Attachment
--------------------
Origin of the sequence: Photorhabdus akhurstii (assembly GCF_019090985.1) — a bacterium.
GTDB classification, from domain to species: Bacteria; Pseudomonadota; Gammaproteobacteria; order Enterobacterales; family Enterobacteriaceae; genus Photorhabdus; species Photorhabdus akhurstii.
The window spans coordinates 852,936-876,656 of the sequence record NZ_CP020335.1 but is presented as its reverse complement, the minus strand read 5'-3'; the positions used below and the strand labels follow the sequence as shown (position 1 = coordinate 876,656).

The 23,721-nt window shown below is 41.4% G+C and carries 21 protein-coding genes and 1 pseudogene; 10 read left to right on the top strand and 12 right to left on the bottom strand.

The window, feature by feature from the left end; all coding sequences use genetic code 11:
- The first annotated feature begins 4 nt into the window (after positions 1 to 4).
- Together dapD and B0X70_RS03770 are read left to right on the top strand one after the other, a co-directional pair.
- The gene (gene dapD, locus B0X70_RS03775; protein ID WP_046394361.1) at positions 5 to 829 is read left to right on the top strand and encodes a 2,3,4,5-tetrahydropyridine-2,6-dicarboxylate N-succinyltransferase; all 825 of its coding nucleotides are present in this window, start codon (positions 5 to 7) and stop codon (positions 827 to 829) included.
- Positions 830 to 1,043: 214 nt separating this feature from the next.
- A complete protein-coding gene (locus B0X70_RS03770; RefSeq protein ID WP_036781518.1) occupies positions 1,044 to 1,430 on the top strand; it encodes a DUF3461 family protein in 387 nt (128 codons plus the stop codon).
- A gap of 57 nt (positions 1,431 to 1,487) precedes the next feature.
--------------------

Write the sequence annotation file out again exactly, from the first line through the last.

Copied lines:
Origin of the sequence: Photorhabdus akhurstii (assembly GCF_019090985.1) — a bacterium.
GTDB classification, from domain to species: Bacteria; Pseudomonadota; Gammaproteobacteria; order Enterobacterales; family Enterobacteriaceae; genus Photorhabdus; species Photorhabdus akhurstii.
The window spans coordinates 852,936-876,656 of the sequence record NZ_CP020335.1 but is presented as its reverse complement, the minus strand read 5'-3'; the positions used below and the strand labels follow the sequence as shown (position 1 = coordinate 876,656).

The 23,721-nt window shown below is 41.4% G+C and carries 21 protein-coding genes and 1 pseudogene; 10 read left to right on the top strand and 12 right to left on the bottom strand.

The window, feature by feature from the left end; all coding sequences use genetic code 11:
- The first annotated feature begins 4 nt into the window (after positions 1 to 4).
- Together dapD and B0X70_RS03770 are read left to right on the top strand one after the other, a co-directional pair.
- The gene (gene dapD, locus B0X70_RS03775; protein ID WP_046394361.1) at positions 5 to 829 is read left to right on the top strand and encodes a 2,3,4,5-tetrahydropyridine-2,6-dicarboxylate N-succinyltransferase; all 825 of its coding nucleotides are present in this window, start codon (positions 5 to 7) and stop codon (positions 827 to 829) included.
- Positions 830 to 1,043: 214 nt separating this feature from the next.
- A complete protein-coding gene (locus B0X70_RS03770; RefSeq protein ID WP_036781518.1) occupies positions 1,044 to 1,430 on the top strand; it encodes a DUF3461 family protein in 387 nt (128 codons plus the stop codon).
- A gap of 57 nt (positions 1,431 to 1,487) precedes the next feature.